ElMaestro ★★★ Denmark, 20240219 10:51 (53 d 03:53 ago) Posting: # 23868 Views: 851 

Hi all, I continue to be a little baffled by R's lm and related functions. Let's say we have a typical BErelated model like M=lm(log(Cmax) ~ factor(Seq)+factor(Subj)+factor(Trt)+factor(Per)) I want a full rank model matrix, for example because further downstream I need access to the projection matrix (or hat matrix, H). The matrix, not just the diagonal entries. Should be easy, right?
H=X(X'X)^{1}X' , where X is the full rank model matrix. So I just make a call like X=model.matrix(M) and we plug that into the equation for H. But no.... Unfortunately, R doesn't let me get away with it, because the X I extract from the call above is not full rank. Neither is does it contain a column for every level of every factor. It is somehwere in between the two extremes and I do no understand how that X offers any advantage at all. Next, ok, there's probably an easy way to make X full rank, right? A simple call in R's stats library must definitely exist, right? Well, perhaps you guys know it, but I don't. I find myself having to write a stupid function like MakeFullRank=function(X) This will convert the X into a full rank X. It all seems so odd to me... R is such a functional language and all sorts of functions are optimised, and offer all sorts of handy functionality, so:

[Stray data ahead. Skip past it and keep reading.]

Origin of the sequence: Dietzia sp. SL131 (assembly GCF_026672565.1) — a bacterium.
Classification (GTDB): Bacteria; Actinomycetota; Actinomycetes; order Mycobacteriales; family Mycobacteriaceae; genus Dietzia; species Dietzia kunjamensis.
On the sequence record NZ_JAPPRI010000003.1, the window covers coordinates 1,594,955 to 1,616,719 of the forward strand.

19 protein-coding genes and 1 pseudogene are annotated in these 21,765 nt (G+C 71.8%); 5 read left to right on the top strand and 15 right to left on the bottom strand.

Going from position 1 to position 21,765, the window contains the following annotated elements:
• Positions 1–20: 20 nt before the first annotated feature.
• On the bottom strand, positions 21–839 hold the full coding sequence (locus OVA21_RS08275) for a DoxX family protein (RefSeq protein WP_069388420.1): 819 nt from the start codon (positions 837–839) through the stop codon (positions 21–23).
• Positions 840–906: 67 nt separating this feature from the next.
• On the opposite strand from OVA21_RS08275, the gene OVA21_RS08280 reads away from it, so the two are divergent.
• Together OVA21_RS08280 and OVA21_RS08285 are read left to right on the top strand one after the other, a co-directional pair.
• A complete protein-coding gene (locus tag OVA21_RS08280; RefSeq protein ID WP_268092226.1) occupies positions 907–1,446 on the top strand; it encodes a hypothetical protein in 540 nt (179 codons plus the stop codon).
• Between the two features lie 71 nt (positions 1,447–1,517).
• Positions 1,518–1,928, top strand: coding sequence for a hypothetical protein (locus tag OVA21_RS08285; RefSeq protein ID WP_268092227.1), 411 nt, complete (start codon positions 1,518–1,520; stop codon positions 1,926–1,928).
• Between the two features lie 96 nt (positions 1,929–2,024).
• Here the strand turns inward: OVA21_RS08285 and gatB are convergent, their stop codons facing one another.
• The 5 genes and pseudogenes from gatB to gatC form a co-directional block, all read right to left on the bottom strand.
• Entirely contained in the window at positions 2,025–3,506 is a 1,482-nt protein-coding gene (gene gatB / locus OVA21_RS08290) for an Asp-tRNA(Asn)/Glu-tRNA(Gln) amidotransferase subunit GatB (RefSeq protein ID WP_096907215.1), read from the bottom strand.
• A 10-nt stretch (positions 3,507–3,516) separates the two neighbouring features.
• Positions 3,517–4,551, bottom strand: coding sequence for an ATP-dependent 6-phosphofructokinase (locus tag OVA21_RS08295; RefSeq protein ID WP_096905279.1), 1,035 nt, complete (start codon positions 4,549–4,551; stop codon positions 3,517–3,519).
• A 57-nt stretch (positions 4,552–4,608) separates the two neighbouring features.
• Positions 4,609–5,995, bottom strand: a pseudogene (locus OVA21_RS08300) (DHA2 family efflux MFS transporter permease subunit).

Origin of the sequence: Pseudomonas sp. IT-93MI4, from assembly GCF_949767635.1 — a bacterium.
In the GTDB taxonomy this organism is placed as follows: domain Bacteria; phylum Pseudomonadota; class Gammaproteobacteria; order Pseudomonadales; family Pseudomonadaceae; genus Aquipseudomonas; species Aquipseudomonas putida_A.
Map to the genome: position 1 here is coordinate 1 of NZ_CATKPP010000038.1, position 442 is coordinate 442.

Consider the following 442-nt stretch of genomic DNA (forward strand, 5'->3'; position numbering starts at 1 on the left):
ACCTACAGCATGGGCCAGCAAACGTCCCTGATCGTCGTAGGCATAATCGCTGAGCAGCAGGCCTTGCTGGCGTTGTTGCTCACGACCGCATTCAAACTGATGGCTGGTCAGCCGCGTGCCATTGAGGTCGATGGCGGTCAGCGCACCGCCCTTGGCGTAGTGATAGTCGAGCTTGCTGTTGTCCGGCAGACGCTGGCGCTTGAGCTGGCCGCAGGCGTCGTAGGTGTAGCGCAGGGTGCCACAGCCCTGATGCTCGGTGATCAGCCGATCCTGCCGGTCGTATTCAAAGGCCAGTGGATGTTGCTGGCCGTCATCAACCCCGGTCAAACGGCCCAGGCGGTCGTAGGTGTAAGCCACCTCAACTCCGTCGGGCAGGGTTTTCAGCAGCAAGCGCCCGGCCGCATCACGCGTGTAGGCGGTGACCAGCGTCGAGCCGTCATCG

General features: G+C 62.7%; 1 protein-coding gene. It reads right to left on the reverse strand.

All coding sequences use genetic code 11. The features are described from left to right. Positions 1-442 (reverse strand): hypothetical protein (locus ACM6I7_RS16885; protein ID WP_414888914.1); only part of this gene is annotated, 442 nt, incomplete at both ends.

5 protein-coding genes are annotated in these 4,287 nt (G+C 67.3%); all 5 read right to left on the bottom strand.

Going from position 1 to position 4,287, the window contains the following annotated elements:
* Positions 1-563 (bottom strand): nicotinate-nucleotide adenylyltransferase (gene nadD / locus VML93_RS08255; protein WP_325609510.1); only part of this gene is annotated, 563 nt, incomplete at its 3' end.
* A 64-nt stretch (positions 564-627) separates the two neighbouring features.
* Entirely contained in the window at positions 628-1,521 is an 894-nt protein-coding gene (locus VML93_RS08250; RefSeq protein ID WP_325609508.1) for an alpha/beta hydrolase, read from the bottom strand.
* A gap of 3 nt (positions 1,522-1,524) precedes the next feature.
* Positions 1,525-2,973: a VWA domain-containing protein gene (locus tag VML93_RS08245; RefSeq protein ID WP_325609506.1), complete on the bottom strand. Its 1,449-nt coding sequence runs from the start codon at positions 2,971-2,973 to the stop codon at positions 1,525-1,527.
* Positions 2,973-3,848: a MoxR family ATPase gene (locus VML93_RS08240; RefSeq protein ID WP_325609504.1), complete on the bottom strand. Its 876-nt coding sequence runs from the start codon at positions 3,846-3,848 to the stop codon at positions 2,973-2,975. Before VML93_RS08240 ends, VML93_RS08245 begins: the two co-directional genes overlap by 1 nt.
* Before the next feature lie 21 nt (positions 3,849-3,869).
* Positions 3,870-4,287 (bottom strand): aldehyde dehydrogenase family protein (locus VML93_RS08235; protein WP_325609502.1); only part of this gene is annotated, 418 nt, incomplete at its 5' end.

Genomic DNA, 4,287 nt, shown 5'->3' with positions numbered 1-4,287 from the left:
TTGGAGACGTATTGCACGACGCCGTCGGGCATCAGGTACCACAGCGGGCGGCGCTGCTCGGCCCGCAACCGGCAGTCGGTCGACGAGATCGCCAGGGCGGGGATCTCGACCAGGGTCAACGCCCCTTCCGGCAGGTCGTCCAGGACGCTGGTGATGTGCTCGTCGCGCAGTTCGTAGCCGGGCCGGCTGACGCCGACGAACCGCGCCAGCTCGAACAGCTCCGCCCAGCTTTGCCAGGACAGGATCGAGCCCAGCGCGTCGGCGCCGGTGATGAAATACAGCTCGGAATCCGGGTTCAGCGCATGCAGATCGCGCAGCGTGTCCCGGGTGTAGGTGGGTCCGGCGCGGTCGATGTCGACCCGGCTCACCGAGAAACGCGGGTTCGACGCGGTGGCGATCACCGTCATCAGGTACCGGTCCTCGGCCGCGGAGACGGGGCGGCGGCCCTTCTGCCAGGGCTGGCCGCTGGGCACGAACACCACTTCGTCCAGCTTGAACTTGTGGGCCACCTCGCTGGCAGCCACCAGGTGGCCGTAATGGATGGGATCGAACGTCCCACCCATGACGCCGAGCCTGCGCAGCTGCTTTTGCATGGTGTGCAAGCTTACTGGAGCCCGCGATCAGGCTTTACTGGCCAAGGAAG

Many thanks for any input. — Pass or fail! ElMaestro 
mittyri ★★ Russia, 20240222 21:21 (49 d 17:22 ago) @ ElMaestro Posting: # 23873 Views: 638 

Dear ElMaestro! I (and many others) understand your degree of discontent. Yes, this is something unexpected. I suppose you already read this answer I have nothing to add to this: that's a price for identifiability. The only solution I see besides you already gave is to turn off the contrasts as shown there: f < sample(gl(3, 4, labels = letters[1:3])) — Kind regards, Mittyri 
ElMaestro ★★★ Denmark, 20240223 18:41 (48 d 20:03 ago) @ mittyri Posting: # 23878 Views: 607 

Hi Mittyri, ❝ I have nothing to add to this: that's a price for identifiability. The only solution I see besides you already gave is to turn off the contrasts as shown there: ❝
❝ f = contr.treatment(n = 3, contrasts = FALSE), Nice, but are you aware that this model matrix is also not full rank, but rankdeficient? A cardinal question was how to get the (or a) full rank matrix. The rank of your X0 is 5 but there are 7 columns. Seems you went to the opposite extreme of full rank, i.e. one column for every level of factors, plus intercept. Deficiency here = 2 redundant columns. Anyways, I guess I will just live with it and do my stuff in a dumb but necessary fashion. Keep me posted if you find a nifty way of generating a full rank matrix model, please. — Pass or fail! ElMaestro 
mittyri ★★ Russia, 20240223 20:39 (48 d 18:04 ago) @ ElMaestro Posting: # 23879 Views: 605 

Hi ElMaestro, may be I misunderstood your ❝ is not full rank. Neither is does it contain a column for every level of every factor. > (MakeFullRank(model.matrix(~ f + g))) — Kind regards, Mittyri 
ElMaestro ★★★ Denmark, 20240223 23:15 (48 d 15:29 ago) (edited by on 20240224 00:00) @ mittyri Posting: # 23880 Views: 603 

Hi Mittyri, ❝ may be I misunderstood your ❝ ❝ ❝ is not full rank. Neither is does it contain a column for every level of every factor. ❝ The solution you proposed with qr() does not give a column for every level of every factor ❝
❝ Q
A full rank model matrix means there are not more columns than the rank. Then X^{t}X becomes invertible. A model matrix with a column for every level of every factor (plus intercept) is not the same. Rather that's redundancy. X^{t}X now becomes trouble My function creates a full rank model matrix. — Pass or fail! ElMaestro